traditional sweets making resources

I've been making sweets at home for a while now and since everyone has been asking me for tried and tested recipes and which equipment to use, I thought I would share it with you in one place.

I have included my favourite recipe for hard boiled sweets and a list of equipment that I use all the time. If you are still not quite sure about working with sugar you are welcome to join me and see what we can make in one day!

I'd love to know how you get on, so feel free to connect with me on social media or leave me a comment on my blog. 

So, here is to sticky fingers and a lovely sweet smell in the air (or your kitchen)!


Tradional Pulled Sweets Recipe

My tried and tested recipe for hard boiled sweets. I've included step by step pictures and helpful hints to help you get the best results. You can use this recipe to create lollipops, two toned sweets or just a longer sticks of rock.

Traditional Candy Cane Recipe

My favourite step by step candy cane recipe with detailed instructions and photos. Not just for Christmas, the recipe can be easily used for other two toned sweets. Fairly easy to make and taste delicious too.

making sweets at home

Ingredients, equipment and books I use to make traditional sweets at home.

starting out with sweets making

To get the best results when making sweets at home, it's best to get the right equipment from the start.

Here is my personal selection of equipment that I tried and used and know that the quality withstands the heat and the process of sweets making. 

Have a look at what you already have at home and what you can readily utilise.

The minimum you will need is a sugar thermometer, big soup pot (or other large pot) and heat proof surface. 

You can use any large pot you have, but I prefer to use a non-stick soup pot as it's easier to clean afterwards. Don't underestimate the size, in this case, it really does matter! Most sugar recipes double in size (really rapidly!) when boiling and you can't keep the pot on a lower heat to prevent it from running over the top, because you would spoil the sugar syrup. With some recipes, such as honeycomb, the final stage involves the mixture tripling in size and running just about everywhere.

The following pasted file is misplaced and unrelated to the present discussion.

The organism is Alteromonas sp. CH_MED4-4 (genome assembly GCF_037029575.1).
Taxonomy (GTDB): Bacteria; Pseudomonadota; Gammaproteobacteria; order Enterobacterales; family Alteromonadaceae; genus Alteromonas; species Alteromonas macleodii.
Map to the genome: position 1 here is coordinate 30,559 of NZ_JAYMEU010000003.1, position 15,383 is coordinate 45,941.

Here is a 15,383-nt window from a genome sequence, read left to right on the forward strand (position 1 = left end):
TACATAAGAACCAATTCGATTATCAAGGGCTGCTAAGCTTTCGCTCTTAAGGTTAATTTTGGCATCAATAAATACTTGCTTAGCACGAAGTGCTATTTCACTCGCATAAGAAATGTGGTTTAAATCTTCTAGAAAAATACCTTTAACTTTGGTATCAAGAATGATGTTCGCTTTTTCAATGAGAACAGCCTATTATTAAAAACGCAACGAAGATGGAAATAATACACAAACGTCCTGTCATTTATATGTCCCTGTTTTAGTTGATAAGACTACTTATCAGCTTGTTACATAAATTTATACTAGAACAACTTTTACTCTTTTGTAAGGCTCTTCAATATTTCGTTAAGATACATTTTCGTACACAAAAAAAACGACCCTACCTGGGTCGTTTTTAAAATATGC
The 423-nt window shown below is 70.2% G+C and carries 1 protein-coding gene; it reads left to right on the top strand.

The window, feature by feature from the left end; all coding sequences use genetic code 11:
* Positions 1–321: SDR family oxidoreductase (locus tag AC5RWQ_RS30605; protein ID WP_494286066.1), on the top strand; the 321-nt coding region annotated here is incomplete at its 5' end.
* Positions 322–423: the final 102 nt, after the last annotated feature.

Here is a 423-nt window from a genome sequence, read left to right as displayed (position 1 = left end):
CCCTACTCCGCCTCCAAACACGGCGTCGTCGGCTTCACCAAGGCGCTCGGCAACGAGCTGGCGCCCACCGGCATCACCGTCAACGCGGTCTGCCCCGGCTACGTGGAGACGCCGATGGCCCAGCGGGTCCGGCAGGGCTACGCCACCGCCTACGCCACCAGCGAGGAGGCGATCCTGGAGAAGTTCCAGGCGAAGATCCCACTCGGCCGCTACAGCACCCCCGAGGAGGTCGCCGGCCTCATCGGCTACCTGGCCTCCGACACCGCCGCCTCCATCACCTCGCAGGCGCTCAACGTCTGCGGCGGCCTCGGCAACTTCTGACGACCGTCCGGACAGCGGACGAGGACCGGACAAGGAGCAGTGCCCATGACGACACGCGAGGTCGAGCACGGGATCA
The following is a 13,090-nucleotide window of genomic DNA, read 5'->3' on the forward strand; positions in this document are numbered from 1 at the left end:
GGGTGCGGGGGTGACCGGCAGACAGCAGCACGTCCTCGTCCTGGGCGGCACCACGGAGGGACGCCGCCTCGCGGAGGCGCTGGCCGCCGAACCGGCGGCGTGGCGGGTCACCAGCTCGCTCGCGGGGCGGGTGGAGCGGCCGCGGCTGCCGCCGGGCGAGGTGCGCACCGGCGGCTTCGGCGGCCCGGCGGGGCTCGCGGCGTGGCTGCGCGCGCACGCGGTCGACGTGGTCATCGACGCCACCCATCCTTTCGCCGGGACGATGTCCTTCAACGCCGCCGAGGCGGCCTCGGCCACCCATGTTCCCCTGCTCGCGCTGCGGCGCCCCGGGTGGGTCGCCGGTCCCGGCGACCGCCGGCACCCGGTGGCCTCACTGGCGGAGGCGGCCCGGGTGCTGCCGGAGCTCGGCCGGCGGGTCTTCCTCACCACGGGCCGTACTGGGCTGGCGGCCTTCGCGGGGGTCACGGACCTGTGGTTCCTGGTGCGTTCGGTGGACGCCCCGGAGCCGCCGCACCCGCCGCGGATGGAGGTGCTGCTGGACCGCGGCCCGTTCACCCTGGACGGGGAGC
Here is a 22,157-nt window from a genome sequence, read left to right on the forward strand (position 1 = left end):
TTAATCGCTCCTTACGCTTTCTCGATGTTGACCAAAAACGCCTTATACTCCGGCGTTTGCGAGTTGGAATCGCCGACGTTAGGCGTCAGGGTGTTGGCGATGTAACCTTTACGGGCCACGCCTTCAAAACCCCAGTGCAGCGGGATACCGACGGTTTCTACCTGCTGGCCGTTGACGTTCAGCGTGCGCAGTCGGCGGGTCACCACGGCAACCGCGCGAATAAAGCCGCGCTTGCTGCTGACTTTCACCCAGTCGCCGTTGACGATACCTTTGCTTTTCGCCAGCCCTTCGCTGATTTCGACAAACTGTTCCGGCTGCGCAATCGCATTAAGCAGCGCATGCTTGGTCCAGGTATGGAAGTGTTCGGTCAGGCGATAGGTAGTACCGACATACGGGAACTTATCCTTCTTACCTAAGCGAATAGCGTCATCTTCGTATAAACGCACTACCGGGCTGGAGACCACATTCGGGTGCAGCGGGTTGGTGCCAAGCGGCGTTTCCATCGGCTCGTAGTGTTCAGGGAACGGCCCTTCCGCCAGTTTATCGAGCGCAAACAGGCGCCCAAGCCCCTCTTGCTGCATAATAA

In the olden days chefs (before sugar thermometers were invented) would check the temperature of the boiling sugar by diving in with their fingers and checking how quickly the sugar thickened. Years of experience would tell them when the sugar reached 'hard boiled stage' or when it was just at 'soft boiled stage'. As much as I like history and doing things 'the old fashioned way' I'm grateful for the invention of the sugar thermometer. If you are completely new to working with sugar, getting the temperature right is definitely a step in the right direction. Without a thermometer, chances are you are going to end up with a burned pot. 

If you already have a granite kitchen surface, you should be fine, but I prefer large marble. Make sure that the one you buy is a good thickness (at least 3 cm). That way it's not going to fly around as you are working and the thickness also means that the sugar will cool down quickly.

You will also need something to initially move the sugar mixture around the marble. The mixture will be very hot (over 100 C) so you need to use good quality heat proof equipment. I use a large stainless steel spatula or you can also use a sturdy stainless steel bread dough cutter.


more recipes & blog resouces